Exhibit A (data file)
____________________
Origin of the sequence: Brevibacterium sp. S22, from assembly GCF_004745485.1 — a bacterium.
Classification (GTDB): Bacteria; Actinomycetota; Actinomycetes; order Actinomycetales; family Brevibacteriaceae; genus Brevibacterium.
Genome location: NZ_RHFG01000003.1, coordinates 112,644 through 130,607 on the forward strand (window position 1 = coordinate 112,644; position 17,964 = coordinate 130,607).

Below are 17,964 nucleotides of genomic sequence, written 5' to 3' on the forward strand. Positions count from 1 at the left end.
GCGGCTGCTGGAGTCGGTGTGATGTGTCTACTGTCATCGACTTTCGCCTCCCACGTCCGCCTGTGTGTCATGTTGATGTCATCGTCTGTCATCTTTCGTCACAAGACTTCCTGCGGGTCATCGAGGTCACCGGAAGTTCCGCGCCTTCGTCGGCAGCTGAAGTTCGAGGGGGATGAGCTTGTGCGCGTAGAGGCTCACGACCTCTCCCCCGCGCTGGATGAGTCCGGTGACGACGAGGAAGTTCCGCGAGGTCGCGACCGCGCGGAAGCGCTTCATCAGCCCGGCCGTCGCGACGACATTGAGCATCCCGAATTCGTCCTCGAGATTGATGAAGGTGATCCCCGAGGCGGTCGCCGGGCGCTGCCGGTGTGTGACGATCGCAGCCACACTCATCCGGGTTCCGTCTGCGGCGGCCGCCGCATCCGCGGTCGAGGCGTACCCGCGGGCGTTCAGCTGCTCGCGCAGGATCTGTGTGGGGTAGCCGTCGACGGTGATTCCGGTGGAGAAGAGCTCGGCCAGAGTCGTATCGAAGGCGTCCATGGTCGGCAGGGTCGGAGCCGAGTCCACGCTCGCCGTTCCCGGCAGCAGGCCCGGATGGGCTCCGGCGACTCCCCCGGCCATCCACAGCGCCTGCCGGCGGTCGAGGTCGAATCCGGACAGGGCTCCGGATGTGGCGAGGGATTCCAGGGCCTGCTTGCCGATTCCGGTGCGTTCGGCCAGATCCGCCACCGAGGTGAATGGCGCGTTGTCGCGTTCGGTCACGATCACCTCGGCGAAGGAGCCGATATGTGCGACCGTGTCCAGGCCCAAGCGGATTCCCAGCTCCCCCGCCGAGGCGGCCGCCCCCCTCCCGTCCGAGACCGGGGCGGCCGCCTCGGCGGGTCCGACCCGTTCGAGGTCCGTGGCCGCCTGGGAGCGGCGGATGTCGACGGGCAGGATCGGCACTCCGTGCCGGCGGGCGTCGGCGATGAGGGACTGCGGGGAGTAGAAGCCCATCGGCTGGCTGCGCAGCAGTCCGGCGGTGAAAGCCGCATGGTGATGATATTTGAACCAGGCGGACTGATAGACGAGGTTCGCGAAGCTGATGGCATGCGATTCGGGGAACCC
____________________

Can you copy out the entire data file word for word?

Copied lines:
Origin of the sequence: Brevibacterium sp. S22, from assembly GCF_004745485.1 — a bacterium.
Classification (GTDB): Bacteria; Actinomycetota; Actinomycetes; order Actinomycetales; family Brevibacteriaceae; genus Brevibacterium.
Genome location: NZ_RHFG01000003.1, coordinates 112,644 through 130,607 on the forward strand (window position 1 = coordinate 112,644; position 17,964 = coordinate 130,607).

Below are 17,964 nucleotides of genomic sequence, written 5' to 3' on the forward strand. Positions count from 1 at the left end.
GCGGCTGCTGGAGTCGGTGTGATGTGTCTACTGTCATCGACTTTCGCCTCCCACGTCCGCCTGTGTGTCATGTTGATGTCATCGTCTGTCATCTTTCGTCACAAGACTTCCTGCGGGTCATCGAGGTCACCGGAAGTTCCGCGCCTTCGTCGGCAGCTGAAGTTCGAGGGGGATGAGCTTGTGCGCGTAGAGGCTCACGACCTCTCCCCCGCGCTGGATGAGTCCGGTGACGACGAGGAAGTTCCGCGAGGTCGCGACCGCGCGGAAGCGCTTCATCAGCCCGGCCGTCGCGACGACATTGAGCATCCCGAATTCGTCCTCGAGATTGATGAAGGTGATCCCCGAGGCGGTCGCCGGGCGCTGCCGGTGTGTGACGATCGCAGCCACACTCATCCGGGTTCCGTCTGCGGCGGCCGCCGCATCCGCGGTCGAGGCGTACCCGCGGGCGTTCAGCTGCTCGCGCAGGATCTGTGTGGGGTAGCCGTCGACGGTGATTCCGGTGGAGAAGAGCTCGGCCAGAGTCGTATCGAAGGCGTCCATGGTCGGCAGGGTCGGAGCCGAGTCCACGCTCGCCGTTCCCGGCAGCAGGCCCGGATGGGCTCCGGCGACTCCCCCGGCCATCCACAGCGCCTGCCGGCGGTCGAGGTCGAATCCGGACAGGGCTCCGGATGTGGCGAGGGATTCCAGGGCCTGCTTGCCGATTCCGGTGCGTTCGGCCAGATCCGCCACCGAGGTGAATGGCGCGTTGTCGCGTTCGGTCACGATCACCTCGGCGAAGGAGCCGATATGTGCGACCGTGTCCAGGCCCAAGCGGATTCCCAGCTCCCCCGCCGAGGCGGCCGCCCCCCTCCCGTCCGAGACCGGGGCGGCCGCCTCGGCGGGTCCGACCCGTTCGAGGTCCGTGGCCGCCTGGGAGCGGCGGATGTCGACGGGCAGGATCGGCACTCCGTGCCGGCGGGCGTCGGCGATGAGGGACTGCGGGGAGTAGAAGCCCATCGGCTGGCTGCGCAGCAGTCCGGCGGTGAAAGCCGCATGGTGATGATATTTGAACCAGGCGGACTGATAGACGAGGTTCGCGAAGCTGATGGCATGCGATTCGGGGAACCC